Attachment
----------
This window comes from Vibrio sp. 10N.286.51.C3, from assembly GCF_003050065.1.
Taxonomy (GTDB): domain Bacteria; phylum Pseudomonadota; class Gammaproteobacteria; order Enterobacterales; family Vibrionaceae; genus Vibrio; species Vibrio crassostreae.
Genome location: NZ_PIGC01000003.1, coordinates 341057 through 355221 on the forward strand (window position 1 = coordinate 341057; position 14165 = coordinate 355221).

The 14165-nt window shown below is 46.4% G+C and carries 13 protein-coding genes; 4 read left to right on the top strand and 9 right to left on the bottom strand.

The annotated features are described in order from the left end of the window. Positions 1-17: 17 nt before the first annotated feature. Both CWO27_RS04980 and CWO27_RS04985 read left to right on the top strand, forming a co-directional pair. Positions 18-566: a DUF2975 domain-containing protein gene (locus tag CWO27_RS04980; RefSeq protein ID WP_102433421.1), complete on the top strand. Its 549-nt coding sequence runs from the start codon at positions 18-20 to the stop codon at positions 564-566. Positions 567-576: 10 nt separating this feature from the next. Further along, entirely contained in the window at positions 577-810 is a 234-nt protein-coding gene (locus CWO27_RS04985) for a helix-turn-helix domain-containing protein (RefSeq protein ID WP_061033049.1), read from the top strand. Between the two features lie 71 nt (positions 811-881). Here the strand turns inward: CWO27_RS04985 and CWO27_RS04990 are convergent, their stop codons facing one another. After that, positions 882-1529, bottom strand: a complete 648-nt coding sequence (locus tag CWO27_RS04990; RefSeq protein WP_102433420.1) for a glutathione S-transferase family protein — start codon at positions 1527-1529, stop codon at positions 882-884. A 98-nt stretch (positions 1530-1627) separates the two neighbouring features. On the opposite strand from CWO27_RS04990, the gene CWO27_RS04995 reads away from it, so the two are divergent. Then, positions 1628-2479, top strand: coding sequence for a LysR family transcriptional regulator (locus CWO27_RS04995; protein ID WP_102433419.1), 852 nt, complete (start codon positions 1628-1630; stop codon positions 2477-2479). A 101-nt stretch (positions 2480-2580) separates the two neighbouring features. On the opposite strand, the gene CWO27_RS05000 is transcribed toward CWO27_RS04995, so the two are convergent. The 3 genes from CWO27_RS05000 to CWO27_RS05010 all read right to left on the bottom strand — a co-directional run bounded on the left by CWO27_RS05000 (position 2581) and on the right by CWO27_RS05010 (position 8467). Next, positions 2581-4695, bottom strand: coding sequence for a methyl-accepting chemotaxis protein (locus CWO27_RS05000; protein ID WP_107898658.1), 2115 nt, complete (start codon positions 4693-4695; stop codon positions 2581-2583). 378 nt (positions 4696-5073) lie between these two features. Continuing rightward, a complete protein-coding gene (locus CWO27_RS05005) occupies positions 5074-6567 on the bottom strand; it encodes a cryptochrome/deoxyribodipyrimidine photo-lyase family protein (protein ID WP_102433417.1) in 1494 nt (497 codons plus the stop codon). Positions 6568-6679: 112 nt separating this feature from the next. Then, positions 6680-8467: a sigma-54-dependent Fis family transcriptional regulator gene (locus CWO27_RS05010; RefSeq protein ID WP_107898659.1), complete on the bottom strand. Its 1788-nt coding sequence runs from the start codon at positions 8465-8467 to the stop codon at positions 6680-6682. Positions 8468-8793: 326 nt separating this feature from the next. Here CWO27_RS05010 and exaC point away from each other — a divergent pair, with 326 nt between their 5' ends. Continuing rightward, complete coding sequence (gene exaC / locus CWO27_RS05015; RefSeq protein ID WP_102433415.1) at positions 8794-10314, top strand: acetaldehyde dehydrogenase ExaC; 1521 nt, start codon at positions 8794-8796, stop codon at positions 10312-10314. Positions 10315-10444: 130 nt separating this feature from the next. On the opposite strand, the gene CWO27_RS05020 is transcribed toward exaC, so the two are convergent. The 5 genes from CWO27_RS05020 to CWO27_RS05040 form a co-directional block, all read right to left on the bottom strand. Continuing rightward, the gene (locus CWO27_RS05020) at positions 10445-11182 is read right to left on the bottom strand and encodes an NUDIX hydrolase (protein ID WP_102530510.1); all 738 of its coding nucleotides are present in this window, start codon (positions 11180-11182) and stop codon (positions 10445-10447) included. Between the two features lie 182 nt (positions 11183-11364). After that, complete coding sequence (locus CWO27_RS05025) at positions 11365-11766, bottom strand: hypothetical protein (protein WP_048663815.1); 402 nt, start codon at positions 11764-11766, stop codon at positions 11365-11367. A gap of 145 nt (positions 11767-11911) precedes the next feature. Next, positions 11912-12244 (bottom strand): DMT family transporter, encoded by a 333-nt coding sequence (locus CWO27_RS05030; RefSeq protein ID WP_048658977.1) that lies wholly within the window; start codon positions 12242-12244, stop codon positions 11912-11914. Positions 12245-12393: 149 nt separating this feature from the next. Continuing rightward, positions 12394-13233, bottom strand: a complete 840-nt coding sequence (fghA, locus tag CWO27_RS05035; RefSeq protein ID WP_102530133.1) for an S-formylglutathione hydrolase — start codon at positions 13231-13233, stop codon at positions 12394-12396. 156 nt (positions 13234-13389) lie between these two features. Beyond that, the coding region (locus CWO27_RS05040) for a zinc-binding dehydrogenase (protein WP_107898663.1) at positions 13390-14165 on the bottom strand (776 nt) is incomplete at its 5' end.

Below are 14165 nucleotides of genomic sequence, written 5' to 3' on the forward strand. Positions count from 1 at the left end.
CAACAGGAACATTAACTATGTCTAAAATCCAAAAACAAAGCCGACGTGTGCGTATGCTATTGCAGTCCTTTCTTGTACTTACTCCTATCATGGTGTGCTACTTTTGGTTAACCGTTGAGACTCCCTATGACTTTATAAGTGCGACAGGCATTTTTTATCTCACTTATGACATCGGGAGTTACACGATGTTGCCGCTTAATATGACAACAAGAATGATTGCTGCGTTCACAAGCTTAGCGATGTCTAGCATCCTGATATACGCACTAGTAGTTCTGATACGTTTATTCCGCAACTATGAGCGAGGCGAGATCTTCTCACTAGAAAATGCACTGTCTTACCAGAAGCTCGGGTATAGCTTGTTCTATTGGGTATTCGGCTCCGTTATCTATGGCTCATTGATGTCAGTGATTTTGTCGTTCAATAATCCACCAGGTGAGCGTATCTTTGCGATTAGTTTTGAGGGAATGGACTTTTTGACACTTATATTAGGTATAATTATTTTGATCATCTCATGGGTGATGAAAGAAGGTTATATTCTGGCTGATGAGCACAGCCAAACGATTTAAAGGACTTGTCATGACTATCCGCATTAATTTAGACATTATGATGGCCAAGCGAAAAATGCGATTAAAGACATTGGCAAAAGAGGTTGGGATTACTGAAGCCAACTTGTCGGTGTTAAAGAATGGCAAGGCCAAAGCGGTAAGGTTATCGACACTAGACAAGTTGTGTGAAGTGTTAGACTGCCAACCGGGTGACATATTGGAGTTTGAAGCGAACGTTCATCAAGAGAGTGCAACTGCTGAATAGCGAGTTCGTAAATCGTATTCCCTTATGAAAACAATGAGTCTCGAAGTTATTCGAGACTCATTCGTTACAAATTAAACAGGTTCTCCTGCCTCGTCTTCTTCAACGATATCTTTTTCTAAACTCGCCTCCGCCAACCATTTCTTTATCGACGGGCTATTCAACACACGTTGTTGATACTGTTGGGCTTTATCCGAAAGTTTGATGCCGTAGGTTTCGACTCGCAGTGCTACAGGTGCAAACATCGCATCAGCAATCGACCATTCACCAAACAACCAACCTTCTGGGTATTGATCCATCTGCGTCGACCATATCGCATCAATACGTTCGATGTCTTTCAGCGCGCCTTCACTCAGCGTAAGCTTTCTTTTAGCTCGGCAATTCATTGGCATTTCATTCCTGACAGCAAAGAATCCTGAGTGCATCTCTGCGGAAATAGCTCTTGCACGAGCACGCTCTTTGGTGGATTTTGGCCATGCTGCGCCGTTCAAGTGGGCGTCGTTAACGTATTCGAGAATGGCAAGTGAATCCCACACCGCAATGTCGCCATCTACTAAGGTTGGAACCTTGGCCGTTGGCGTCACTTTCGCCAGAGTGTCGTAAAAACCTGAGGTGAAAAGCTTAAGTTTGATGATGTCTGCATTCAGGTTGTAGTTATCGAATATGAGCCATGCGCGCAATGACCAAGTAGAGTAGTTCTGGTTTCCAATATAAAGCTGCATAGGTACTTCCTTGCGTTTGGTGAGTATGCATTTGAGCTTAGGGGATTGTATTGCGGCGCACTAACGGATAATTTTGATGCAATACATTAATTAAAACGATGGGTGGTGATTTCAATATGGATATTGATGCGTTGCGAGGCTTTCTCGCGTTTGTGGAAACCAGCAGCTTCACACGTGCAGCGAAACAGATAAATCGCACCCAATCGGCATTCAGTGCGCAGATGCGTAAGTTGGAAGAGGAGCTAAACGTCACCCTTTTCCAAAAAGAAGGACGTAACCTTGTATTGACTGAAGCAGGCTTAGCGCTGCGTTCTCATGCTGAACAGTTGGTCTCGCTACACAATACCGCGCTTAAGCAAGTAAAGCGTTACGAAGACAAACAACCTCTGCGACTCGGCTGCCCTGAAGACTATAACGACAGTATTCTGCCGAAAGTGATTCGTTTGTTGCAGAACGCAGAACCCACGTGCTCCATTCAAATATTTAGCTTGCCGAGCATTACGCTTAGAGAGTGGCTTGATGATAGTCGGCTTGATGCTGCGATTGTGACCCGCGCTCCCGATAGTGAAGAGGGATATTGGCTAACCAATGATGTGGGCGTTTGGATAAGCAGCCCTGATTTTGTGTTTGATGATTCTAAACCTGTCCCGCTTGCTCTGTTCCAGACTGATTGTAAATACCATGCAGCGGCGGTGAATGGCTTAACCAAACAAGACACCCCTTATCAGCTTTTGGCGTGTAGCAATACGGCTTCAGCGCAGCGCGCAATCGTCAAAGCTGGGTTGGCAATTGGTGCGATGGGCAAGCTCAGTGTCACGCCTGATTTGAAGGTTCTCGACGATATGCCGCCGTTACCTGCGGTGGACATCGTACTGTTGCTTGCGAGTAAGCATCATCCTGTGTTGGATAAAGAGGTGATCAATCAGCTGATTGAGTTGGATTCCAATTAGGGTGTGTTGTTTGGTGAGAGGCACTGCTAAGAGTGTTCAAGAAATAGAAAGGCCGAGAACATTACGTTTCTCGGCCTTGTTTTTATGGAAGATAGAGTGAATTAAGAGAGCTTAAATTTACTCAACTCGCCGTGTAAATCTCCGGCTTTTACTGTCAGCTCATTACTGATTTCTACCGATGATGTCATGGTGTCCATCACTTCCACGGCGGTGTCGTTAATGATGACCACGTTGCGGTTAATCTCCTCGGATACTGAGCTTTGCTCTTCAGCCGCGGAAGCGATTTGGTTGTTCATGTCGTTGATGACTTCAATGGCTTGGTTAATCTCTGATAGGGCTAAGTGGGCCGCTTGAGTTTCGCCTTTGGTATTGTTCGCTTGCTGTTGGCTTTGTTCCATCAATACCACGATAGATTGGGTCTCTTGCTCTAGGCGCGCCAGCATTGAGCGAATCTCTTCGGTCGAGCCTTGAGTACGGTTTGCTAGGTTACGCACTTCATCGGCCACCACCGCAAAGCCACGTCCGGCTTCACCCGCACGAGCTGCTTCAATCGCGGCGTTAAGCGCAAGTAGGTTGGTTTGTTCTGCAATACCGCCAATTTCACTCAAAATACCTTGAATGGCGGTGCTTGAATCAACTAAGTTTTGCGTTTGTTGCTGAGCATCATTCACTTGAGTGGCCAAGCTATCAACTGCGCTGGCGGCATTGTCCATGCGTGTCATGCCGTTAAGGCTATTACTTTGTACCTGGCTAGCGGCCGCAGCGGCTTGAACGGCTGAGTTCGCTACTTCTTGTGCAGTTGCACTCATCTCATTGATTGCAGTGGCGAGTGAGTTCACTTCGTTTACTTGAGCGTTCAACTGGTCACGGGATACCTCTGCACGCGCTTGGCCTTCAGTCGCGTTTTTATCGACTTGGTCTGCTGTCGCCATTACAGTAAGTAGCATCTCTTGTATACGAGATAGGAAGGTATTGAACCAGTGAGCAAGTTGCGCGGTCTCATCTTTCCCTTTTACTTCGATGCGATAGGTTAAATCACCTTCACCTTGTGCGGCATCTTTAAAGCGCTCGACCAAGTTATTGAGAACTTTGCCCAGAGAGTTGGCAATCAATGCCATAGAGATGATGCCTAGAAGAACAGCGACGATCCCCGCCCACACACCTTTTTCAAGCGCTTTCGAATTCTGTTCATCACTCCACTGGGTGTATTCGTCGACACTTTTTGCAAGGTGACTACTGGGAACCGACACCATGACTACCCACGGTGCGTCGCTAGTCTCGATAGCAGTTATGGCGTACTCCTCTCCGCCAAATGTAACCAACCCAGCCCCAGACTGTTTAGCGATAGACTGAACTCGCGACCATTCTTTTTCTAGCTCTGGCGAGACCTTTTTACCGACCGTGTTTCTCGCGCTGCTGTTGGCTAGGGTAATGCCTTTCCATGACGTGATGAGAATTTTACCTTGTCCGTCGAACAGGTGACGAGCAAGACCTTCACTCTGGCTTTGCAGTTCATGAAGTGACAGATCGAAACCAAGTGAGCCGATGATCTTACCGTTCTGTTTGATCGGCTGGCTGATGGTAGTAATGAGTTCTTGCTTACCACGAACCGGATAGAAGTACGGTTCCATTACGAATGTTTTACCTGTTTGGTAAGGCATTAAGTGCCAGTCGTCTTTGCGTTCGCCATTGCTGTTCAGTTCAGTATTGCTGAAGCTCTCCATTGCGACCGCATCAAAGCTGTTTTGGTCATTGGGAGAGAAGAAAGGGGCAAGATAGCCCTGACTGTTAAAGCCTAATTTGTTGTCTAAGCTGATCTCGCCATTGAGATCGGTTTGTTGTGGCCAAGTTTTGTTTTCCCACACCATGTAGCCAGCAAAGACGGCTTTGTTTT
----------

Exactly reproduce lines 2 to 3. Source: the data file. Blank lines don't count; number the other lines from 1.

Taxonomy (GTDB): domain Bacteria; phylum Pseudomonadota; class Gammaproteobacteria; order Enterobacterales; family Vibrionaceae; genus Vibrio; species Vibrio crassostreae.
Genome location: NZ_PIGC01000003.1, coordinates 341057 through 355221 on the forward strand (window position 1 = coordinate 341057; position 14165 = coordinate 355221).